My foreword to Mark Galli’s new book, With All the Saints: My Journey to the Roman Catholic Church


I am delighted to announce that Mark Galli’s new book, With All Saints: My Journey to the Roman Catholic Church, just released by Word on Fire. It is an autobiographical account of Galli’s spiritual pilgrimage. He was received into the Church in September 2020.

As some of you may know, Mark was editor of Christianity today for seven years until his retirement in January 2020. CT is the premier periodical of American Evangelicalism, founded in 1956 by Billy Graham.

I was honored to be invited to write the foreword to the book and gladly accepted the invitation. Here is an excerpt from my foreword:

Reading Mark Galli’s wonderful account of his own journey to Catholicism, I found myself thinking about the evangelical world from which we both started and what ultimately led us across the Tiber and into the Church. Because Mark and I are men of words – because we traffic in concepts, ideas and arguments, and are paid to do so – you would think that our reversals were purely a matter of intellect, that our choice to become Catholic was the result of choosing the Christian group that had the most intellectually convincing arguments in favor of its beliefs. There is, of course, a lot of truth in that, as Mark carefully explains in his story. After all, one cannot help but be impressed by the liturgical and doctrinal continuity of the Catholic Church with the early Christians, its unity and apostolicity even when it endures dissent and courts controversy, its uncanny ability to have in its ecclesial leadership both the wheat and the chaff while never abandoning the rule of faith, and his remarkable dexterity in remaining rooted in immutable truths while faithfully addressing the theoretical challenges and practical problems endemic to all times and all cultures.

But that can’t be the whole story. Becoming a Catholic is not like buying a car, choosing a health care plan, or picking out a pair of pants that fit your specifications. It’s not just about weighing the pros and cons and making a choice. It’s more like falling in love. Yes, you have your reasons, but you are also moved by something that is not directly under your control. It took me years after returning to the Church to realize this. I was initially under the illusion that I had made my decision solely as a result of the successful resolution of several theological issues which I was convinced stood in the way of my return: the doctrine of justification, apostolic succession, the sacrament of penance and the doctrine of transubstantiation. But in retrospect, I now see what was really going on in my soul. I was drawn to the Church, not just by a compelling argument or set of seemingly unassailable propositions, but by the whole shebang: the example of the matchless saints of the Church for two millennia; the beauty of the liturgy, even badly done; the testimonies of faithful friends and family members over many decades; the Church’s human and realistic account of the relationship between faith and reason; his down-to-earth, non-idealistic appreciation of the human condition; its scientific, humanitarian, charitable, artistic, civilizational and educational achievements; the effectiveness of the sacraments and their accessibility to everyone, from captains of industry to greasy diner cooks; the fact that Dorothy Day, Saint Thomas Aquinas, Kobe Bryant, Buffalo Bill Cody, John Henry Cardinal Newman, Saint Joan of Arc, Bob Newhart, Saint Martin de Porres, Edith Stein and Saint Francis of Assisi can all be done part of the same church without seeming to disagree with each other; To infinity. Mark Galli eloquently captures that moment when you first realize as an evangelical that you are not truly qualified to question the Catholic Church: the depth and breadth of Church teaching throughout the ages. (80)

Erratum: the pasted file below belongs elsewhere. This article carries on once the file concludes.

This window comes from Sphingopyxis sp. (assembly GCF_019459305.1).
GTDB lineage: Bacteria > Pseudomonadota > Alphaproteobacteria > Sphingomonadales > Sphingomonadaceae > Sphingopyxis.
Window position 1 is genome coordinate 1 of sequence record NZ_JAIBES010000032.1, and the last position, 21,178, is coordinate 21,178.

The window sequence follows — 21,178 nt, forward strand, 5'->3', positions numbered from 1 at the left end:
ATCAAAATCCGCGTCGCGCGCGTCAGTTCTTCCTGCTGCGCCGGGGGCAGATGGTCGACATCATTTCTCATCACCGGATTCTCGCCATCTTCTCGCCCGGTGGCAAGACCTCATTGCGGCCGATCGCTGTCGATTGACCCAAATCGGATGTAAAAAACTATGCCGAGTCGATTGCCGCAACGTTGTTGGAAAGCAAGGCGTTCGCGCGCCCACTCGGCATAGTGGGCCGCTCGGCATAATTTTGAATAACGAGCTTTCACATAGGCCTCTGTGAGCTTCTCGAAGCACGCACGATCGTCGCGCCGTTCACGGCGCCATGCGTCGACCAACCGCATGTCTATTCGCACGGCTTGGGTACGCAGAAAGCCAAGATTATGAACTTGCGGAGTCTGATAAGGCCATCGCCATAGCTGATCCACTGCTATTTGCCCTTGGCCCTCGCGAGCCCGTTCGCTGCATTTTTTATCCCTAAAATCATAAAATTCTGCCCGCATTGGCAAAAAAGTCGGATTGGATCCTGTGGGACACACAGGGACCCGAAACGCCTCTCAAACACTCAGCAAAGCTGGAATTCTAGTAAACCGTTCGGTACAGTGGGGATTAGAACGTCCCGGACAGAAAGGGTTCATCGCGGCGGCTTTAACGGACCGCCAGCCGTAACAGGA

Pride, of course, is an equal opportunity vice. Catholics show signs of this when they come to believe that the works and gifts of the Holy Spirit are limited only to those who are in full communion with the Church, which implies that non-Catholic Christians, such as evangelicals, cannot be recipients or conduits of the grace of God. The Church explicitly rejected this idea in its 1964 decree on ecumenism (Unitatis Redintegratio): “Some, indeed many, of the significant elements and endowments which together help to edify and give life to the Church itself, may exist outside the visible boundaries of the Catholic Church: the written word of God ; the life of grace; faith, hope and charity, with the other interior gifts of the Holy Spirit, as well as the visible elements. All these, which come from Christ and lead back to Christ, belong by right to the one Church of Christ” (3). As if to confirm this passage, Galli’s story is full of evangelical friends, family members, teachers and pastors who have truly shown “significant elements and gifts…. which come from Christ and lead back to Christ. I have no doubt that it was these very aspects of the gospel life that drew me away from the Church as a young man, but which nevertheless helped me to keep faith (even deficient) for decades.

You can buy the book here.


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